Funny how I can track the course of my entire childhood with memories of dessert.
There were the classic chocolate chip cookies my mom used to make all the time. I was never far away when she did (otherwise who was going to lick the bowl?).
There was the cake my sister and I tried to bake for my Dad’s birthday one year. When the layers started to slip and slide and no amount of frosting would glue it together, we stuck tootsie pops into the cake in an effort to hold it together. It wasn’t pretty, but boy did it taste good.
I remember my favorite cheesecake that I loved so much. The one with the chocolate swirls and the cookie crust. The recipe came to us randomly in a pile of junk mail.
I remember tackling, so bravely at the age of 10, complicated sugar candies like lollipops and salt water taffy. Yet why am I faced with a fear of cooked sugar now when back then I was completely fearless? Go figure.
And then there was La Cocina. Or LaCo as the locals called it. One of the best restaurants in our little town. It was always a special treat to go to LaCo, where you could feast on the Smiley Face platter (a plate of baked beans with a cheesy grin) and endless chips and salsa. But that’s not the reason I was always so excited to go there.
The real reason was dessert.
Suitably dubbed Chocolate Velvet, the dessert was as light and airy as a chocolate cloud. It was like chocolate mousse – but so much more. Served in a towering slice like the best piece of chocolate cake you’ve ever had, and dusted with fine chocolate cookie crumbs that stuck to your chin.
Needless to say, when La Cocina shut its doors, I was crushed. The prospect of no more chocolate velvet was more than my chocolate-filled mind could handle.
I never forgot about that dessert, and often discussed the urgent matter of the recipe with my mom. She had, at one point, acquired a copy of what was apparently the secret recipe, but the cryptic instructions were so baffling that I had never attempted it before. Finally, after a decade-long velvet void I couldn’t wait any longer.
Once I figured out that the egg whites were best folded into the chocolate mixture and not the plain cookie crumbs, and that the dark-as-night chocolate color I remember was most likely from cookie crumbs folded into the mousse (though that part was missing from the overly abbreviated recipe), the dessert came together just as I remember.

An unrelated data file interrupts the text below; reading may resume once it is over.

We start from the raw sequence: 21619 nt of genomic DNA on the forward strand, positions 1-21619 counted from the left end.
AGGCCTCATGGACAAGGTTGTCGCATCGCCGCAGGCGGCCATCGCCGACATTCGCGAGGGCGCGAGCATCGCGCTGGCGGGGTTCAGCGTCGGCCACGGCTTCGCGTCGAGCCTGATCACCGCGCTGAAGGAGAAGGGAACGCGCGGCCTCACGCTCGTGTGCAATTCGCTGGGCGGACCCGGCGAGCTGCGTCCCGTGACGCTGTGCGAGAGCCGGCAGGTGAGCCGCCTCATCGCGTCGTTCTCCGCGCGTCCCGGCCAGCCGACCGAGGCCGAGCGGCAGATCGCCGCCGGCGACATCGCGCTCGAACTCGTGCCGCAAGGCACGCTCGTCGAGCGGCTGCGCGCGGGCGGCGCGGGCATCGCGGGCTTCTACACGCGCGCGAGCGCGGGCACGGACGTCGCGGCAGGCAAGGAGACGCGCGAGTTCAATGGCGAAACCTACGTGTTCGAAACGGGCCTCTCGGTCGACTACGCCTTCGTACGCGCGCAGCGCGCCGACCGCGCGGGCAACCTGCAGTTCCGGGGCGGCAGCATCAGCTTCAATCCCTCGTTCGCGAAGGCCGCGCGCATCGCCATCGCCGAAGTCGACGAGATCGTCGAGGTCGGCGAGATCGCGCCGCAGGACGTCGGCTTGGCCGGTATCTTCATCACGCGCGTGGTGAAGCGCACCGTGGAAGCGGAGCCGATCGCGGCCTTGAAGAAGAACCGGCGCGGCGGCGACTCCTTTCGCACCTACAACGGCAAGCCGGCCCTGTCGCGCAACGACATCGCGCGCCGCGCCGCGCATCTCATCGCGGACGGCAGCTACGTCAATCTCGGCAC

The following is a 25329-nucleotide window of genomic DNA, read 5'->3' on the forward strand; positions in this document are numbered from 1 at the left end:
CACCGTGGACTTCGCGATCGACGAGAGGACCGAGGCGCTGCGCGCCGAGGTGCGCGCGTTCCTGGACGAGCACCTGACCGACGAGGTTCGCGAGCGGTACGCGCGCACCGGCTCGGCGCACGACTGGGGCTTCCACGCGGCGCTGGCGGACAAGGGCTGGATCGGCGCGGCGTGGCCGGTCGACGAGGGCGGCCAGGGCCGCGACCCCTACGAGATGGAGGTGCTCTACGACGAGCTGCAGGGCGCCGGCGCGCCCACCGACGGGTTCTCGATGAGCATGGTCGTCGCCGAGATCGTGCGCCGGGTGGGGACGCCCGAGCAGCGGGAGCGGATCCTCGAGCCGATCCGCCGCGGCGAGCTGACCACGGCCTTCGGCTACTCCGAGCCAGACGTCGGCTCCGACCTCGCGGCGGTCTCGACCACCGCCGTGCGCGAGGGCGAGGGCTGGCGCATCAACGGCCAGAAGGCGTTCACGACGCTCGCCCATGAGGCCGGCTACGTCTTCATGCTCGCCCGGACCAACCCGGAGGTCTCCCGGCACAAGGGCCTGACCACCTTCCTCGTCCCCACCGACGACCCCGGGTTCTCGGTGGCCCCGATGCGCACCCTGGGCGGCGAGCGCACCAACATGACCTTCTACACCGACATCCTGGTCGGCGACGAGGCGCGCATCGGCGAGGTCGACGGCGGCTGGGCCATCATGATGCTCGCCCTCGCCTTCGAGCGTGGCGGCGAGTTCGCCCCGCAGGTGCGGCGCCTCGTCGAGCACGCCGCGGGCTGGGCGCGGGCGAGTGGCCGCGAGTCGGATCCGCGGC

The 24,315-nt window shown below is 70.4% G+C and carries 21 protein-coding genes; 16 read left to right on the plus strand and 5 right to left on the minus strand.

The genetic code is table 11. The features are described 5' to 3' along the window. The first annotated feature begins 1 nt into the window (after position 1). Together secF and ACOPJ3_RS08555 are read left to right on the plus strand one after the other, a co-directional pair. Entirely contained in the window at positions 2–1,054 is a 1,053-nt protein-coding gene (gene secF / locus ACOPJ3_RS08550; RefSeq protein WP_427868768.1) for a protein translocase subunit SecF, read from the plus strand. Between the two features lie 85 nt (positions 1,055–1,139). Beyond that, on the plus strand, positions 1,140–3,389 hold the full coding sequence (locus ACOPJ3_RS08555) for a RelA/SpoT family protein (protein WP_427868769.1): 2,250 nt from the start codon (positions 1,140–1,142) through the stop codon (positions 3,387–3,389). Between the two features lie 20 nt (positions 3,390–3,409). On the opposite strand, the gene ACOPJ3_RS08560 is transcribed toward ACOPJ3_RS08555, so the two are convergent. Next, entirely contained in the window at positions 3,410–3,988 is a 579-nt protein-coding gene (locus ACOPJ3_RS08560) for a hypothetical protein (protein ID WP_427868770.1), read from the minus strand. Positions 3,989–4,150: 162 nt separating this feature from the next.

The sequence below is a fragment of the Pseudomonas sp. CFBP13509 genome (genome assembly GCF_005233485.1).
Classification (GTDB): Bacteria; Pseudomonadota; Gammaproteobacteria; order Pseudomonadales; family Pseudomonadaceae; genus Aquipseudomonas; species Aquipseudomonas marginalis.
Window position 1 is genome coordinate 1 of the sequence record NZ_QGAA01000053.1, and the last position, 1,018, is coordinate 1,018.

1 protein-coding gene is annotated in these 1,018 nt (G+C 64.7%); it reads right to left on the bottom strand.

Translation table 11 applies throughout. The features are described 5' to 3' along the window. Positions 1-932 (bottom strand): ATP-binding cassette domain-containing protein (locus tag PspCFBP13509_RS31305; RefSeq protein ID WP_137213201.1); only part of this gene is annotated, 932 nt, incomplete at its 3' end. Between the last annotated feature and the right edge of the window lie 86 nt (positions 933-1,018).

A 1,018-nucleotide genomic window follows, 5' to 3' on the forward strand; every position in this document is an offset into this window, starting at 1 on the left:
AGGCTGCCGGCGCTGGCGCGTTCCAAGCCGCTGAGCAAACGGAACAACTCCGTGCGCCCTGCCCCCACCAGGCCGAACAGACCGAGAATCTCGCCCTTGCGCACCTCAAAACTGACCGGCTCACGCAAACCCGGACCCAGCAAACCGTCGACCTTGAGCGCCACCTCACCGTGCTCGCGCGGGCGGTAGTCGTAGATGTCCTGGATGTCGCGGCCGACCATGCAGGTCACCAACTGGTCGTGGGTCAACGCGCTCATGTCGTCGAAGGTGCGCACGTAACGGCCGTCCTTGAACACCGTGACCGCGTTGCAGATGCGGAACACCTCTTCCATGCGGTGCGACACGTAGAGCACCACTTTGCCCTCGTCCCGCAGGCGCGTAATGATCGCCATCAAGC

I chose to serve the dessert in mini shot glasses – because, what’s not to like about mini shot glasses? But you could certainly layer the mousse in a 9×9 baking dish instead, and slice it into (larger-than-shot-glass-size) portions for serving. That’s your call.
4 ounces unsweetened chocolate, chopped
3/4 cup granulated sugar
1/4 cup water
5 eggs, separated
1/2 tablespoon Cointreau or Triple Sec
1/8 teaspoon cream of tartar
1 9 ounce box chocolate wafer cookies, finely ground (about 2 cups crumbs)
Fresh whipped cream, for topping
In a double boiler or a heat-proof bowl set over (but not touching) a pot of gently simmering water, combine chocolate with sugar and water and stir until melted and smooth.
In a small bowl, whisk egg yolks. Slowly ladle about half of hot chocolate mixture into egg yolks, a little at a time, whisking constantly. This will temper the egg yolks instead of cooking them. Return mixture to double boiler for 2 to 3 minutes or until thickened slightly. Remove from heat, stir in Cointreau, and let cool to lukewarm.
Combine egg whites and cream of tartar in a large mixing bowl or the bowl of a stand mixer fitted with the whisk attachment. Whisk on high speed until stiff peaks form, 5 to 7 minutes.
Fold 1/3 of egg whites into chocolate mixture to lighten it. Gently fold in remaining egg whites until no lumps remain. Fold in 1 1/2 cups of cookie crumbs.
Divide half of chocolate mixture among shot glasses or serving dishes. Sprinkle with half of remaining cookie crumbs. Top with remaining chocolate mixture and a final layer of cookie crumbs. Refrigerate at least 2 hours or until set. Just before serving, top with whipped cream.
*Note: this recipe contains raw or undercooked eggs. We recommend purchasing farm-fresh eggs from a trusted source. If you are uncomfortable consuming raw eggs, you can buy pasteurized eggs in the shell.